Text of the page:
The other thing I’m thinking of would be some kind of membership tied in with a specific strong niche. For example I just looked at the website for The Mysterious Bookshop in NYC and I see they have a variety of “Crime Clubs” — subscriptions to get signed first editions of particular genres of mystery books. What if on top of this they also tied in a community forum where mystery devotees could discuss these and other books? Could be either a value add for these existing subscriptions, or a separate thing any mystery-lover could subscribe to. Similarly, there’s a store, Idlewild, that specializes in travel and language books. They already offer language classes which is itself a really interesting bookstore-adjacent business. I wonder if some kind of membership might be workable, something around travel reading / writing / language learning, that could reach folks beyond those who are able to do the in person classes…
This is super interesting and I admit I don’t know much about the dynamics / economics of this and what may make community space (or something like a cafe or bar) more viable for some stores than others, or how and when improved book curation / display can make a big impact. Would love to learn more about this kind of thing, if anyone comes across great articles on this kind of thing please do share here!
Thanks for supporting us on Drip while we were there! I’m glad we tried it – and I think you’re right, the “support your independent book community” angle is the best one. And thanks for the nice plug for Microcosm.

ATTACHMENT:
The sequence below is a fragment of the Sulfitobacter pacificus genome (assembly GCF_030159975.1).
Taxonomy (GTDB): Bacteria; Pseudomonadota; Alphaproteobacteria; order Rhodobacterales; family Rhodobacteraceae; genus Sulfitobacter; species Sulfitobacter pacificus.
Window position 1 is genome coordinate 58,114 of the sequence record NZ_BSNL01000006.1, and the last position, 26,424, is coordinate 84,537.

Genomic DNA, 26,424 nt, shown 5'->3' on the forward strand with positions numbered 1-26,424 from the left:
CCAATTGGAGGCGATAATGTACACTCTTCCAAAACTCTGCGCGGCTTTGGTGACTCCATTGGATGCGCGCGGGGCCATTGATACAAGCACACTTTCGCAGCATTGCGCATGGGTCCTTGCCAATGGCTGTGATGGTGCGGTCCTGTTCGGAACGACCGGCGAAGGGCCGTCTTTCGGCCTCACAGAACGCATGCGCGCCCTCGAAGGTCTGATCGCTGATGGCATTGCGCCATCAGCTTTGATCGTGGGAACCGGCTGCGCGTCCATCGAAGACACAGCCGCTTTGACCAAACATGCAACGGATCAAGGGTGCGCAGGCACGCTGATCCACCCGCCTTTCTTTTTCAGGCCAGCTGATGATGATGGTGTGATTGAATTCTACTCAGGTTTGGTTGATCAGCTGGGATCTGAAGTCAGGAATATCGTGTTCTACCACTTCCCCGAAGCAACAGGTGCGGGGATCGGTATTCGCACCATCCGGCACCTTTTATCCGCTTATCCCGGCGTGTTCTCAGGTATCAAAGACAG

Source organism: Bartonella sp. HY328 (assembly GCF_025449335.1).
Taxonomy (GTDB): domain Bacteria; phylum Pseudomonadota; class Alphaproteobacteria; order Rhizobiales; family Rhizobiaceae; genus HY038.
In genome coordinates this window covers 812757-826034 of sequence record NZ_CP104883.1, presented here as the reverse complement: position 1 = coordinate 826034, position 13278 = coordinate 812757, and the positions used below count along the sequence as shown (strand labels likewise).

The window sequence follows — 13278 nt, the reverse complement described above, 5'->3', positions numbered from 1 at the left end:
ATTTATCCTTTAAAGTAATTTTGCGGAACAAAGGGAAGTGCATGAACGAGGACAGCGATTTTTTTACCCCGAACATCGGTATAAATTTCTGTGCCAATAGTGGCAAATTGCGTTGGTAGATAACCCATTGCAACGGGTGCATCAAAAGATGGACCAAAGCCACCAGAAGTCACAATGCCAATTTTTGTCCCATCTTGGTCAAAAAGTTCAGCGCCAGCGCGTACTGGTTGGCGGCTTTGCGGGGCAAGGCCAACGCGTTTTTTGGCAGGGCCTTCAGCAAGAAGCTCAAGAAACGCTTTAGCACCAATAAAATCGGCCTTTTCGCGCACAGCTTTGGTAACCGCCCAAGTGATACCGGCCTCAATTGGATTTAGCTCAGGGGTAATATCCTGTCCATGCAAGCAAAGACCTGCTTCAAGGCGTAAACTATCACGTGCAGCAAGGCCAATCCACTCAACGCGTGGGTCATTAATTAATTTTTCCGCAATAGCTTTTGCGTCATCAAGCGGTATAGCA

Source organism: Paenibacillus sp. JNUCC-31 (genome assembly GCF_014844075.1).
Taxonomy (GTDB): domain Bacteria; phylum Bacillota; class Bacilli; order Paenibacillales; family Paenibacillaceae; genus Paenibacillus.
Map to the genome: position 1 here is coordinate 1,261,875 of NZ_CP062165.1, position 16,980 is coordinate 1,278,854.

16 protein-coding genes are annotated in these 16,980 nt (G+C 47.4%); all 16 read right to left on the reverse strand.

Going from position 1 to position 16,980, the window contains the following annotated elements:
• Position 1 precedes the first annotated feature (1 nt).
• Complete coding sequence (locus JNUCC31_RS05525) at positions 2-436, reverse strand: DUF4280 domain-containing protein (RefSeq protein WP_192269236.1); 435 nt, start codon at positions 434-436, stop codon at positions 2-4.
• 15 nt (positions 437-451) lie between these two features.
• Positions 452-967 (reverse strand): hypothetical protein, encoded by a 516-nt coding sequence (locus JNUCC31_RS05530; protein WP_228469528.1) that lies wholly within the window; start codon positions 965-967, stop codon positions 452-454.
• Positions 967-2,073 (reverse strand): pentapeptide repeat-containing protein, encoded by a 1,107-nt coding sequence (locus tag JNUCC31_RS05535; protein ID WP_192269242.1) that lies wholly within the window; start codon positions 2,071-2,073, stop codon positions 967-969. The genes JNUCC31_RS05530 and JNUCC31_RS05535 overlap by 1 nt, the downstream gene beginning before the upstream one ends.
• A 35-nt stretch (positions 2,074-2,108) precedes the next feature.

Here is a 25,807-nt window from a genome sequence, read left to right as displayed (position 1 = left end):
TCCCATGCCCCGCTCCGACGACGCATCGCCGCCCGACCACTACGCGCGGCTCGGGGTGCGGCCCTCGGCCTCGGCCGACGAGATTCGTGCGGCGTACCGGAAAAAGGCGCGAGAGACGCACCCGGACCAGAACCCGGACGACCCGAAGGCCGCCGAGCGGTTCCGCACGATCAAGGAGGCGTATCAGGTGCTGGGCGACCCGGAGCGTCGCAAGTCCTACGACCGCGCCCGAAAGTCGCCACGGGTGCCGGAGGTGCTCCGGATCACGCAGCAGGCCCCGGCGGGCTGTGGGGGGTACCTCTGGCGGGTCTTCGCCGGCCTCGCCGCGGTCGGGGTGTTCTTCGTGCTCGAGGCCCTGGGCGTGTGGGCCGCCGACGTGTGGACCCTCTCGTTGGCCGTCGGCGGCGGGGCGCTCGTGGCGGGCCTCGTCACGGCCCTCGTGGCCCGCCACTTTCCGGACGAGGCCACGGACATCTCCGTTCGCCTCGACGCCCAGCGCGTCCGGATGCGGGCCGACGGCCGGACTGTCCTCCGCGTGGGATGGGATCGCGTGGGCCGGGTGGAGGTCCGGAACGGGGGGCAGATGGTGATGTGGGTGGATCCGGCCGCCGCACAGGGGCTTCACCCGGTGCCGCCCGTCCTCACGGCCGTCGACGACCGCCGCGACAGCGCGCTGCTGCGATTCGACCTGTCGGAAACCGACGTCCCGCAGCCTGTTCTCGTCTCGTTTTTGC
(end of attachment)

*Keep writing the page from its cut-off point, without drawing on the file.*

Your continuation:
It is very cool to see the creative ways that bookstores are finding to connect with communities and stay in business. One thing we’ve been seeing more of is bookstores offering more mail order services, which lets them reach beyond their geographic area. Bonus, they can make these a whole lot more personalized than the big A.
Things are going really well for us and we’re also always looking for new ideas to try, so I’m following your bullet points closely!
Someone on Twitter pointed me to a great thread from Bluestockings, a volunteer-run radical/activist bookstore in New York. Short story, they’re launching a membership program! More info in the thread here:
And a very good pitch video which highlights their importance to marginalized communities in particular:
They’re using the platform Withfriends, which supports both events/ticketing and memberships. I like that they have a range of membership tiers — $5, $10, $20, and $50 per month — and accordingly a range of benefits at the various levels, starting with free entry to events + a digital newsletter, and discounts on books / cafe items. Even a monthly book, at the highest one — good example of the personalized mail order thing!